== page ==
Sunday 23rd October was Open Day at the Crossness Pumping Station. The ‘Thames Tides’ installation, created by Susi Arnott and I, screened throughout the day alongside the mighty beam engines. You can still catch the show this Friday 28th Oct. Details and photos below.
Crossness Pumping Station. Friday 28th Oct. 2016
Where? Crossness Pumping Station
The Old Works, Thames Water S.T.W. Bazalgette Way, Abbey Wood, London SE2 9AQ
When? Friday 28th Oct. Public guided tour from 10am-1pm. Booking is required for this – through Eventbrite on the Crossness website. Cost is £12 and includes tea and biscuits.
Parking available outside site on Bazalgette Way. Walkers/cyclists gain access via the pedestrian access pathway – at end of Bazalgette Way on left BEFORE thames water security gate.
Itinerant donkey owners working in Gujarat’s brick kilns spend 24 hours a day with their donkeys. They live, work, play and abide together. The donkeys’ welfare is entirely in the people’s hands. So who are they, and how do they live alongside their animals? I hope these photographs from MA Ambapur kiln near Ahmedabad will help show how these two societies live together.
In the UK animal traction and haulage are things of the past – relegated to the heritage industry. In India draft animals play a key role in the modern economy. Aside from their use in agriculture, donkeys and mules are essential to the construction industry. The livelihoods of many thousands of marginalised families are reliant on the welfare and efficient functioning of their teams of donkeys and mules. These photo stories take a look at this industry.
India is experiencing a building boom to cope with its rapid urbanisation. Thousands of concrete-frame high rise blocks, with brick infill, can be seen rising up around Delhi and Mumbai. Almost every one of the millions of bricks involved has been transported by donkey or mule at the brick kilns where they are made. So how does it work?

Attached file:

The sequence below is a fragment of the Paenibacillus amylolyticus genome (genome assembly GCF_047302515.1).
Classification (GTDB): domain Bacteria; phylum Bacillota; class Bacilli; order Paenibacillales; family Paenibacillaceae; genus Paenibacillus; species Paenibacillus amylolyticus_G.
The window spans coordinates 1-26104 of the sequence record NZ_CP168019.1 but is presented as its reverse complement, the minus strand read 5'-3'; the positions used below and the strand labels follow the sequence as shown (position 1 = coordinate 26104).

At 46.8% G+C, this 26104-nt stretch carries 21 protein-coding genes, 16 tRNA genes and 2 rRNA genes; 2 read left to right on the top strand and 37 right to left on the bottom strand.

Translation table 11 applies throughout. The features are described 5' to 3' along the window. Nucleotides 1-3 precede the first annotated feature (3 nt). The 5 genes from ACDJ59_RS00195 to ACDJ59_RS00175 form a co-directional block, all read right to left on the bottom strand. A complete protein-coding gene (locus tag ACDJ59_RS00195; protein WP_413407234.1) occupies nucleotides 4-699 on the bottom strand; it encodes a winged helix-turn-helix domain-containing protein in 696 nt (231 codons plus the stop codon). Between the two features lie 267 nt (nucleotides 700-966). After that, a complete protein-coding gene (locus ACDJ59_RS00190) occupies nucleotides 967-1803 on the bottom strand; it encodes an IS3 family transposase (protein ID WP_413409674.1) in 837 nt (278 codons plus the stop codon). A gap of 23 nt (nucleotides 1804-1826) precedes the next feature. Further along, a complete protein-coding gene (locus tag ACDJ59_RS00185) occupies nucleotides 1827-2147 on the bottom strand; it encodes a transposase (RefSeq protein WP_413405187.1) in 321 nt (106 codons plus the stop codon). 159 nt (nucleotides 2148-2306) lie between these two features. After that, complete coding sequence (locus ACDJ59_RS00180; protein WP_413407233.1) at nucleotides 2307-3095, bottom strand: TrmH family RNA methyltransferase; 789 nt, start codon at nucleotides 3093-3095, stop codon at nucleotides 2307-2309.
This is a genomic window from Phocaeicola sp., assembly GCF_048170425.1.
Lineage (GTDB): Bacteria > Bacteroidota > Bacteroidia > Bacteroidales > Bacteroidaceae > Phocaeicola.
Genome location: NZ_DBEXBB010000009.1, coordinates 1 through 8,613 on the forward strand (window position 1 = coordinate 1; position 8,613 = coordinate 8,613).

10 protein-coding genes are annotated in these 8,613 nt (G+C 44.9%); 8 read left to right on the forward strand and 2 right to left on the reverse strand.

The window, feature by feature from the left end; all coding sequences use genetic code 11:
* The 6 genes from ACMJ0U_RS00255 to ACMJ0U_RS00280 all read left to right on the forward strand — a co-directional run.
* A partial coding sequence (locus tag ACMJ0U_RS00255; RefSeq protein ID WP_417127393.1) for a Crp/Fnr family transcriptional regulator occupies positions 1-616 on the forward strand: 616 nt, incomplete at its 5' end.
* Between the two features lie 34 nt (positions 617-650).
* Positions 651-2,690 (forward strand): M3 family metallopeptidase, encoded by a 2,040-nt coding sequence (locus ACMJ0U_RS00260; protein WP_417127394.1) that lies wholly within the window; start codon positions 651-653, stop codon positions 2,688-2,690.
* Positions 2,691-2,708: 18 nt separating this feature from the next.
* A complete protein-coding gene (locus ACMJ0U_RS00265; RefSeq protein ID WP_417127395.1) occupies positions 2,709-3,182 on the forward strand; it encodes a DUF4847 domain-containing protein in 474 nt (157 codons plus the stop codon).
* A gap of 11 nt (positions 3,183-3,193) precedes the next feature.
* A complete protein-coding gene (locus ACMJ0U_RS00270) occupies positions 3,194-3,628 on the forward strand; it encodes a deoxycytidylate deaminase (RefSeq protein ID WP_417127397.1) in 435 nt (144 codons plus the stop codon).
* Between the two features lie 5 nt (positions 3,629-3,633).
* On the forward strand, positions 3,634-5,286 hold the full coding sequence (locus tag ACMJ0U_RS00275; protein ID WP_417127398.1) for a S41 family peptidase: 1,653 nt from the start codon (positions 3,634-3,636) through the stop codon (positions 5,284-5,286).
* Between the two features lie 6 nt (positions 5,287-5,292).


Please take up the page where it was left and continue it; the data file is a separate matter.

Donkeys have a blind spot immediately in front of them, but can see right round to their hind legs – though not behind their head.
Simply mounting a wide angle camera on a donkey’s head won’t tell us how a donkey really ‘sees’ the world. But it can tell us something about its working life. Its movements, its height, the rhythm of its work, how it directs its attention and perhaps how it relates to people and other donkeys.
This donkey shot 2,700 photographs over a 45 minute period as it went about its repetitive work at a brick kiln in Gujarat, India. This selection of its work will tell you as much about what I think makes an interesting photograph as it does about donkey consciousness. But that would apply if I had shot them myself.
This is a male horse with his owner Rohtas. They work in a brick kiln. They both live in a house with plastered and painted walls and electric light.
This is a mule with his owner Vedpas. They also work at the brick kiln. The mule also has a nice bedroom, though not quite as nice as the horse’s bedroom.
This is a buffalo with her owner Annar Devi. The buffalo has a bedroom, though its not painted, has no electric light and is open on one side. She has a sacking blanket to keep her warm.
This is a goat, Somehow it seems to have got a plastered and painted bedroom.
These are donkeys with their owner Harish. They all work in a brick kiln with Harish. They sleep outside in the rain. Harish puts their pack saddles on in the evening to keep them warm, and to stop the crows from pecking at the saddle wounds on their backs.
This is the bedroom of Harish’s older brother Mahender – standing on the left. Mahender made a good marriage with a good dowry. The room is plastered and painted and has electricity.
This is the bedroom at the back of the house where their parents (on the right) and Mahender’s mule sleep. It’s made of brick but it’s not plastered or painted and it doesn’t have electricity.
With thanks to everyone at Khesikala and Madhupur, and to TDS India